Heekin's agricultural approach draws from various schools of thought: biodynamics, organics, natural farming, permaculture, polyculture. She handles each plot according to its predilections and proclivities. "Th[e] assemblage of practices and the crafting of our own approach creates a new and singular way of farming," she writes in the book, "individual to us as the farmers and unique to our place." In short, she listens to the land, much as successful small farmers have done since the dawn of agriculture.
With 15 years of farming behind them, Heekin and her husband and partner, Caleb Barber (also the chef at osteria pane e salute, the Woodstock restaurant they co-own), still consider themselves relatively new to agriculture. An Unlikely Vineyard, Heekin's third book, is as much a tale of their slow ripening as farmers as it is a primer for making natural wine, in Vermont or elsewhere.
"Wine is made in the vineyard," Heekin says whenever she discusses grapes, winemaking or wine. She repeats this mantra throughout the book — and, I suspect, to herself quite often. Those words mean cultivating healthy soil and, in it, hearty, whole plants that produce even under stress. "So you've got a little mildew," Heekin says. "So you've got a little black rot. Your fruit can still be healthy. You manage for strong plants ... You take each year as it comes."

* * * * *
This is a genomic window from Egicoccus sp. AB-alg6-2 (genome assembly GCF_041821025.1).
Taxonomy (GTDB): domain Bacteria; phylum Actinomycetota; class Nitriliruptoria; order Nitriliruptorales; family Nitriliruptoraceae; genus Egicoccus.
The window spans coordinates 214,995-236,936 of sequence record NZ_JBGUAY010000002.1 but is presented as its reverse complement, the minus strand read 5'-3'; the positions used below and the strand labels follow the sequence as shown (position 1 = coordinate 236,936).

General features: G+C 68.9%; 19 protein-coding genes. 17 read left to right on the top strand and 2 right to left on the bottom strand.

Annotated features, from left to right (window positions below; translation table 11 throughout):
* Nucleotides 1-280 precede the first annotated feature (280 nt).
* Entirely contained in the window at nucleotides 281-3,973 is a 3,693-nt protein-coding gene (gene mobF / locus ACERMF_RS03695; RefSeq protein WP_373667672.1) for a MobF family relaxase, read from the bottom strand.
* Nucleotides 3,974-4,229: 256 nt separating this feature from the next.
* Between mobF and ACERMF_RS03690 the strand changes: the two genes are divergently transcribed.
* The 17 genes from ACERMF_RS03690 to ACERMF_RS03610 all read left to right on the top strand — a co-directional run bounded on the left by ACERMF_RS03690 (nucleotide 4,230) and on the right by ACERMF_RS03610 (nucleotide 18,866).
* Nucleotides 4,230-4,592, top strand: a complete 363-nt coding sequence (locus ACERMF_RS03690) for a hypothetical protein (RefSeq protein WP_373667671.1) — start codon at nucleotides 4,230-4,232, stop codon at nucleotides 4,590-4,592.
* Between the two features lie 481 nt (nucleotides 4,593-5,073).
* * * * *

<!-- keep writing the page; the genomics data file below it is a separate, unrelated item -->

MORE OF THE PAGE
Though some years won't be good ones, a careful winemaker can still pull in a good yield. In the vineyard, the companion plantings, tinctures and teas, nettle sprays, and nematode releases all serve to fortify the plants against hardships and ensure a harvest every year. Meanwhile, Heekin and Barber's gardens, orchards, livestock and Woodstock restaurant keep food — literally and proverbially — on the farmers' plates.
Healthy vineyards also encourage healthy wild vineyard yeast that, during fermentation, will digest the fruit sugar into alcohol. Conventional production wineries tend to introduce robust, cultivated yeasts into their juice, which quickly and predictably ferment the fruit for a reliable outcome.
- Deirdre Heekin